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Senior Staff Writer

SendGrid customers told to reset passwords and DKIM keys after breach

Apr 27, 20152 mins
Access ControlData and Information SecurityData Breach

Employee credentials compromised, leading to unauthorized access in February and March of this year

SendGrid, a Boulder, Colorado-based transactional and marketing email delivery service, urged customers to reset passwords on Monday, after an internal investigation discovered that an employee’s credentials were compromised.

In addition, customers with DKIM keys are being asked to generate new ones.

According to a company blog post on the topic, on or around April 8, a Bitcoin-related customer was compromised, and had their SendGrid account used to send Phishing emails.

It was believed the account compromise was isolated, but further investigation by SendGrid, in collaboration with FireEye and law enforcement, revealed that a SendGrid employee had their credentials compromised.

The employee’s credentials were used on three separate dates in February and March of this year, to access systems that contained “usernames, email addresses, and (salted and iteratively hashed) passwords for SendGrid customer and employee accounts,” explained David Campbell, SendGrid’s CSO.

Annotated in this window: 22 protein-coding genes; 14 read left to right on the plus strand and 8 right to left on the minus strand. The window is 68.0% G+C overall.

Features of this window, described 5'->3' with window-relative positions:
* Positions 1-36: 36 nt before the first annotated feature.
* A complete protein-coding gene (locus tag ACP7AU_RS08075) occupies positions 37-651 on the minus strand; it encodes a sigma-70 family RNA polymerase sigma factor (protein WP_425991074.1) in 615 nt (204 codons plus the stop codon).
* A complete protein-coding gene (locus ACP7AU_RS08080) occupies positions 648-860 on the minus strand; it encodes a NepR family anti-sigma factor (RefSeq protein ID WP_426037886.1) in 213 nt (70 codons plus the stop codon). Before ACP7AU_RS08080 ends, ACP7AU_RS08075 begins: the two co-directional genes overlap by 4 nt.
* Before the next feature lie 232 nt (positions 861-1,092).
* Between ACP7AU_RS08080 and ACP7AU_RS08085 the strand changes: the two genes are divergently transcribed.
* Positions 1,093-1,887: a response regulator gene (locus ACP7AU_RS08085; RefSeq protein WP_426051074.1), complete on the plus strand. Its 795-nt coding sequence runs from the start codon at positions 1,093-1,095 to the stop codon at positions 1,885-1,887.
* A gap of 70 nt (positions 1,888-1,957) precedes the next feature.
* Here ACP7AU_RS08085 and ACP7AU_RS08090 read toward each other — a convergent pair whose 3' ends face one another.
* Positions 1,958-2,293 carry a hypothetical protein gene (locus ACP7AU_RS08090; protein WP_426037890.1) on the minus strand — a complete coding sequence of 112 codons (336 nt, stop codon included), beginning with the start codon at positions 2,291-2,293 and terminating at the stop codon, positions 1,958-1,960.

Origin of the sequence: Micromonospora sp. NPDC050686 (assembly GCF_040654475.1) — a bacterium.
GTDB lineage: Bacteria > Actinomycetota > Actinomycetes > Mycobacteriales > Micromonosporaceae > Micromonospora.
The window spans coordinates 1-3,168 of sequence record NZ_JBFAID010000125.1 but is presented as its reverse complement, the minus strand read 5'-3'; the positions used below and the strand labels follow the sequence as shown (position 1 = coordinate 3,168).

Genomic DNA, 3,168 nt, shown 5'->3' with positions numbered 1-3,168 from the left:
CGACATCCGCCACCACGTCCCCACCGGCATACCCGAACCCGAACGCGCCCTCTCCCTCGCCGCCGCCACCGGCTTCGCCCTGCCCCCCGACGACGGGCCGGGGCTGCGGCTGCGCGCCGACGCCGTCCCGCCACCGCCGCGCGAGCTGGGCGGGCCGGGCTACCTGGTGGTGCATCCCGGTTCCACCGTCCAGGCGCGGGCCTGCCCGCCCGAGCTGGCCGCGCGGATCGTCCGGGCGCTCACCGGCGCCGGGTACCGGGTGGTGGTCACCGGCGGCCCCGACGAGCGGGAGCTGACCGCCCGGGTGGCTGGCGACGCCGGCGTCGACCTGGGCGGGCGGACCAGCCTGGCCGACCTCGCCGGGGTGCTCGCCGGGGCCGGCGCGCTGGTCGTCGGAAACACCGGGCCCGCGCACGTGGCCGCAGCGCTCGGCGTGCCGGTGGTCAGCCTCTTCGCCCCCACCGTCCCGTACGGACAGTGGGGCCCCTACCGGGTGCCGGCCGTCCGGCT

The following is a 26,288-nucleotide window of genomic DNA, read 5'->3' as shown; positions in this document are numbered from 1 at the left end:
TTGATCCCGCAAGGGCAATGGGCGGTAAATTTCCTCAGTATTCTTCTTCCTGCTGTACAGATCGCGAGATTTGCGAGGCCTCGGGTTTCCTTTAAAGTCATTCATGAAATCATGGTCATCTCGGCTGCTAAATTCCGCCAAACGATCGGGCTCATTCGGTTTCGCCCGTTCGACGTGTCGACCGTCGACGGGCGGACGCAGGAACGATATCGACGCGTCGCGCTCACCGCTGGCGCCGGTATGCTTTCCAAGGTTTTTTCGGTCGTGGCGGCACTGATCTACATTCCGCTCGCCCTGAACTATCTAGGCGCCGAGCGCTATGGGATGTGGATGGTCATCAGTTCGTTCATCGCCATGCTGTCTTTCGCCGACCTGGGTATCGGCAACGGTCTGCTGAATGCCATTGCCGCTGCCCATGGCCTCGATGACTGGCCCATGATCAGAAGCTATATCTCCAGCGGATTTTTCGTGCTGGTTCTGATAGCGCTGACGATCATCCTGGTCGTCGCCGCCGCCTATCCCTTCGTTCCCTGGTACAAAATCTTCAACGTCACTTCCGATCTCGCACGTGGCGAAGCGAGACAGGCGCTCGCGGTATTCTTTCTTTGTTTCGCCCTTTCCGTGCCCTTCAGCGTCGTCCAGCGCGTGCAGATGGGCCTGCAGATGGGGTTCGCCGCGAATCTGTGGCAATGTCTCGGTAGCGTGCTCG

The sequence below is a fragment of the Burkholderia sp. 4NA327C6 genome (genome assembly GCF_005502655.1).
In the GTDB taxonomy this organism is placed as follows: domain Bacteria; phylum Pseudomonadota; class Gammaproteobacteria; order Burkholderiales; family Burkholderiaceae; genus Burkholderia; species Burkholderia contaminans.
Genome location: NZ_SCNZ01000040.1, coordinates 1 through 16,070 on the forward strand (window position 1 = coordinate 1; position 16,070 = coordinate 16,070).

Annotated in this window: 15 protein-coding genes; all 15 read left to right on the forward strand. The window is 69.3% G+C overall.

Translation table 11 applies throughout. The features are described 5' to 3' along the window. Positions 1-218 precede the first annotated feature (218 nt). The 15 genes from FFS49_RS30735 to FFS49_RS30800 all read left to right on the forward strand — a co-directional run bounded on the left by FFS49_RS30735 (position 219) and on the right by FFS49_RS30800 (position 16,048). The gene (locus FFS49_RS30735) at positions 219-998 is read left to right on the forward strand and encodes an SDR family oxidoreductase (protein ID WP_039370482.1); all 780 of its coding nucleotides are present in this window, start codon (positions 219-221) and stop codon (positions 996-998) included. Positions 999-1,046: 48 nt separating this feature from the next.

“In addition, evidence suggests that the cyber criminal accessed servers that contained some of our customers’ recipient email lists/addresses and customer contact information. We have not found any forensic evidence that customer lists or customer contact information was stolen. However, as a precautionary measure, we are implementing a system-wide password reset.”

There was no financial information involved in the incident, because such information isn’t stored by SendGrid.

On Monday, SendGrid customers stated receiving notices about the incident and the request for password resets. In addition, 600 customers with custom DKIM keys are being asked to generate new ones and update DNS records to reflect the change.

The customer notice also recommends that accounts use two-factor authentication, as well as unique, randomly generated passwords for their accounts, which are heavily guarded.

In an effort to improve things, SendGrid is working to expedite the release of API keys, which will enable customers to use keys instead of the standard username/password function when sending email through the system. Enhanced two-factor controls are also being implemented, as well as IP whitelisting features.

“We realize that email delivery is an essential part of our customers’ regular course of business and we sincerely apologize for all the inconvenience this has caused. Security is a priority to us at SendGrid and we will continue to work hard to earn your trust by making every effort to deliver a secure service,” Campbell’s statement concluded.